Back in 2012 I was sitting at a press conference with the team medalists at the FEI European Championships for ponies at Fontainebleau south of Paris, France.
During this team presentation, one of the riders in the silver team was addressed by a journalist when she would do like her sister and change nationality.
A move her older sister had done ahead of 2012, when she changed her original nationality in competition to the nationality of her father, which also happened to be the same nationality as the journalist.
Let's say it got a bit awkward before the rider responded to the question with a rock steady "never". The following year this rider competed for the same nation as her older sister.
No shadow over these two, I am equally guilty to have said some of my friends should go for it. Change nationality that is. Why wouldn't they if they could gain advantages out of it, cause that is what it's all about anyway!
Go Ukraine, go!
Back in 2009 when everybody seemed to turn Ukrainian there was talk about tightening things up. But the four "Ukrainians" who finished 4th at the WEG in jumping in 2006. The four of them all seem to magically have reappeared into the status of their native home countries.
It was also not that long ago I read about, I believe it was a dressage rider, changing his or hers nationality back to the original one.
We've also seen the Sri Lankan born Swedish adoptee and show jumper Matilda Karlsson go from her original born Sri Lankan status, to Swedish citizen, and then become Sri Lankan again. All this, obviously, to make it possible to get a spot on a team and be able to ride the big events.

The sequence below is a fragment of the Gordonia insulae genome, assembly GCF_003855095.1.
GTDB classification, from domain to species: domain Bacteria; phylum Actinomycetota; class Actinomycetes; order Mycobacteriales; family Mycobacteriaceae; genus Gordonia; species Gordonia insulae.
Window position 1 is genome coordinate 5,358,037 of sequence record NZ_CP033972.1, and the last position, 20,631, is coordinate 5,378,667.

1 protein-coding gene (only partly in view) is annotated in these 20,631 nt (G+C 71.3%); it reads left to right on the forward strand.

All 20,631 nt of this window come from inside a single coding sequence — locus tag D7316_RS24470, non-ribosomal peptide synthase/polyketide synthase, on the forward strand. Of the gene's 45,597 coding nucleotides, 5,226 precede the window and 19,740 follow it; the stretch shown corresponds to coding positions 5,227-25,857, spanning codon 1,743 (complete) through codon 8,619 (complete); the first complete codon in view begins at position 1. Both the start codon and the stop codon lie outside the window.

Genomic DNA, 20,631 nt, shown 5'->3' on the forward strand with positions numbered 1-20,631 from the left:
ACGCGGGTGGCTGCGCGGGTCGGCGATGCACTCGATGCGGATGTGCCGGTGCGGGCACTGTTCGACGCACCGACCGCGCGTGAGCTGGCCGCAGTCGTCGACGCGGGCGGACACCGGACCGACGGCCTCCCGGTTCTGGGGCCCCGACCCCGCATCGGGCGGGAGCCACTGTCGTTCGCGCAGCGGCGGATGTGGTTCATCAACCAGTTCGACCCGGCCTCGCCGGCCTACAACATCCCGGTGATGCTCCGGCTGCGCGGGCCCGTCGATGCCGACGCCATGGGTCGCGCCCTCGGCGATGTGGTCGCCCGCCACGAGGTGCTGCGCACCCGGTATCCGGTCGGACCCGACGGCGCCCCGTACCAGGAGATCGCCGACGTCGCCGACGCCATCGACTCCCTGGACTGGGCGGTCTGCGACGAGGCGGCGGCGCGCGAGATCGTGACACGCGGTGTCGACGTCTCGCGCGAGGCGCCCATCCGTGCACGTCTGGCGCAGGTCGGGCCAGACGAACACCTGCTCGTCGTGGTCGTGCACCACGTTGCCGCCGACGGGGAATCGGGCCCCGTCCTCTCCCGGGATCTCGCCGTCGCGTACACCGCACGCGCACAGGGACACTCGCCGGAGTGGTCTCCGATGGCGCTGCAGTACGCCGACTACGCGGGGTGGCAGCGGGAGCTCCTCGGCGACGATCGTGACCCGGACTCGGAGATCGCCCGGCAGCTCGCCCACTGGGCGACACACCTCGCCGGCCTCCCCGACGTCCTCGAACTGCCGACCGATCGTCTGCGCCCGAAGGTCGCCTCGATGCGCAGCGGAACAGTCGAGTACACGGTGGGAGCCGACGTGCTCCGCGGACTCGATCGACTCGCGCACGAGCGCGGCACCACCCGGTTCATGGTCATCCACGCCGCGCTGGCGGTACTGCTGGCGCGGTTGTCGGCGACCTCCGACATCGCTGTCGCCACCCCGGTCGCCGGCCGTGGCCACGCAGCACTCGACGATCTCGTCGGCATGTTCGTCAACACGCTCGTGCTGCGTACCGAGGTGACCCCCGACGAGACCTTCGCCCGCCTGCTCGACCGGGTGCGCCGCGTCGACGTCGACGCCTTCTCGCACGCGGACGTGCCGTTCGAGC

Which she also did. She did compete at the Tokyo Olympics. Even though, she got there on a technical appeal via CAS. Which in itself is an interesting story and in all honesty, not so flattering for the FEI.
Later on however, for reasons that seem to be unknown to mankind, this rider threw her equestrian career out the window for allegedly failing to appear for a doping test no less than three times in a row.
Let's exchange riders with each other!
In dressage there are heaps of riders swapping from one country to the other. Down below two cases from this year only.
Eventing is no different from the others. We have the two riders mentioned in the beginning of this article.
They are not even alone on their team to have done this, but also have a fellow of and on team rider who at one point in his career decided to change his nationality. This team also has a national coach that competes in the same colours but doesn't speak the language.
Norway recently picked up a former US rider. Sweden picked up a former British rider. The US have their Aussies, and the Aussies have some Brits.
The list can go on like forever, and I believe there is also one European rider who, so far, competed for no less than three different nationalities!
Question is, should it be allowed to change nationalities? Why cannot the FEI set a rule in play that the day you go international, that will be the nationality you belong and stick to, for the rest of your career.
Cause in the end of the day, most of these riders don't change their nationalities cause they sudden feel connected to their eventual native home countries and or one of their parent's native home countries.
More than anything else, these moves are 100% selfish moves to boost their careers.
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